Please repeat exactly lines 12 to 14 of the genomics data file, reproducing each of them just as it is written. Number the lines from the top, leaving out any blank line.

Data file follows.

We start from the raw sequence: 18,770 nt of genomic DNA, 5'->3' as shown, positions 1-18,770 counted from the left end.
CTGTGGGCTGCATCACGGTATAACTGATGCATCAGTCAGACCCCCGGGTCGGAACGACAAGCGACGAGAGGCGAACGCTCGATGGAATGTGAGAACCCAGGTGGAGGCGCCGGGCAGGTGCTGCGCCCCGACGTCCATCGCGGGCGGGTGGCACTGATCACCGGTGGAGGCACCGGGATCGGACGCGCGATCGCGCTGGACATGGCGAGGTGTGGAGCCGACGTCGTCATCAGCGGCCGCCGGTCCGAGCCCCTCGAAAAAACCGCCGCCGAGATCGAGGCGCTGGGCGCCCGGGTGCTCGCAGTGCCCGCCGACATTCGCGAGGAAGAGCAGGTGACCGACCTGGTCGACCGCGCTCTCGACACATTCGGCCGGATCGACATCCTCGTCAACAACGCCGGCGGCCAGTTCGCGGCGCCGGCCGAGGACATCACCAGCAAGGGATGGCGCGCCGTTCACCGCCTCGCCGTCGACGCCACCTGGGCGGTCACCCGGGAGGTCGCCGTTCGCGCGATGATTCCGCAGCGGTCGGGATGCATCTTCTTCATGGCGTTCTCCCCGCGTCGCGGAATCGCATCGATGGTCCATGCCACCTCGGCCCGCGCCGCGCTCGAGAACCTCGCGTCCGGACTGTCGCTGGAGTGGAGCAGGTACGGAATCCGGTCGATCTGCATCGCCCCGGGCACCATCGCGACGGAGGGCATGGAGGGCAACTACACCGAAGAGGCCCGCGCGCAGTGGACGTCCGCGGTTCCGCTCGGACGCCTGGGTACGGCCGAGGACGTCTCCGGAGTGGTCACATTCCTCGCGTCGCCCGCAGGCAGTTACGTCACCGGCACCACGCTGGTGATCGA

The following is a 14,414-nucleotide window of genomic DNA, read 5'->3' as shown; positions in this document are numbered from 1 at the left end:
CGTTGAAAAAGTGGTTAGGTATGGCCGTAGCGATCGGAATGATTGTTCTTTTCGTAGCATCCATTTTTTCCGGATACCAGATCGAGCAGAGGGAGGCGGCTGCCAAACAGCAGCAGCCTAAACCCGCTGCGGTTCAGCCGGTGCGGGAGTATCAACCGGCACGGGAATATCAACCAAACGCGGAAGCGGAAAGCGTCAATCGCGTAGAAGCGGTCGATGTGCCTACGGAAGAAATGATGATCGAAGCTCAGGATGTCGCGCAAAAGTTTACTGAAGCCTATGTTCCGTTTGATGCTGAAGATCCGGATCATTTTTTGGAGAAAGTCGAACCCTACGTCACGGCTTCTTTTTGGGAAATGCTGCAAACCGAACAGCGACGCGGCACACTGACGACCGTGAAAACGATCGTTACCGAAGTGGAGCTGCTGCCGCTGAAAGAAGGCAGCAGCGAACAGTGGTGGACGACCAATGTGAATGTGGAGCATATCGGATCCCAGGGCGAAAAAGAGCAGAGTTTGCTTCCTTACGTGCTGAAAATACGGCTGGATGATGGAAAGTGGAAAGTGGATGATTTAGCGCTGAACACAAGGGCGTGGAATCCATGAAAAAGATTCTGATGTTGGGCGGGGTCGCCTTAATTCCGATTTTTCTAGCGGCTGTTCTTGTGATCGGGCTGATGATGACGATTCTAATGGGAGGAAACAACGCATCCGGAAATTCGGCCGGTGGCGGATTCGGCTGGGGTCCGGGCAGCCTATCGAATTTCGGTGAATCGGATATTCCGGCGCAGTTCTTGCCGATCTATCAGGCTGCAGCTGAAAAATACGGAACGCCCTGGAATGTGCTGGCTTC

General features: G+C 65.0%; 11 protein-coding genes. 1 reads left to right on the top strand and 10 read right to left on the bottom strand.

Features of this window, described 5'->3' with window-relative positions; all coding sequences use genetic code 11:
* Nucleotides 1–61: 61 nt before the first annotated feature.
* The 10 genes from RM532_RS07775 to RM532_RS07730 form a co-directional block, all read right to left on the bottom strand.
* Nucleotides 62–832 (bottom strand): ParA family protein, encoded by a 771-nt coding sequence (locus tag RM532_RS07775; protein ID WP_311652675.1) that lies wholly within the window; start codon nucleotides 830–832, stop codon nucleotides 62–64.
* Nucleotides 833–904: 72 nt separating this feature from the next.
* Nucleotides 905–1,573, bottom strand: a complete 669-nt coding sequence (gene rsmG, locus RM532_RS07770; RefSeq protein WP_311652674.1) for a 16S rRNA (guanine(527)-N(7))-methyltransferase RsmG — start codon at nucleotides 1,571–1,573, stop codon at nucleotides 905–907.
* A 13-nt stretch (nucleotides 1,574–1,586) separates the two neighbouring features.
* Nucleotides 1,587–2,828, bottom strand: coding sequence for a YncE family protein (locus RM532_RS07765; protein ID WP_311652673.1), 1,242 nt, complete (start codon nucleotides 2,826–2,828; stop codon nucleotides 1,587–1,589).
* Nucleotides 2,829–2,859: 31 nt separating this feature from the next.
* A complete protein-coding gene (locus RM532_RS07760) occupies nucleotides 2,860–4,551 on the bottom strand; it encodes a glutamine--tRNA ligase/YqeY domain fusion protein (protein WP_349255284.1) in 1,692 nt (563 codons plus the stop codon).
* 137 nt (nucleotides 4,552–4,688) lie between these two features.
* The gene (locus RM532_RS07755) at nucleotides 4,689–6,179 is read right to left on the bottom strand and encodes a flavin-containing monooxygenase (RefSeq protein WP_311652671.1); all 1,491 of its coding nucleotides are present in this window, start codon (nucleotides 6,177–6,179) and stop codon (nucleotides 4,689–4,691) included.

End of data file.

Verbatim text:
* A 13-nt stretch (nucleotides 1,574–1,586) separates the two neighbouring features.
* Nucleotides 1,587–2,828, bottom strand: coding sequence for a YncE family protein (locus RM532_RS07765; protein ID WP_311652673.1), 1,242 nt, complete (start codon nucleotides 2,826–2,828; stop codon nucleotides 1,587–1,589).
* Nucleotides 2,829–2,859: 31 nt separating this feature from the next.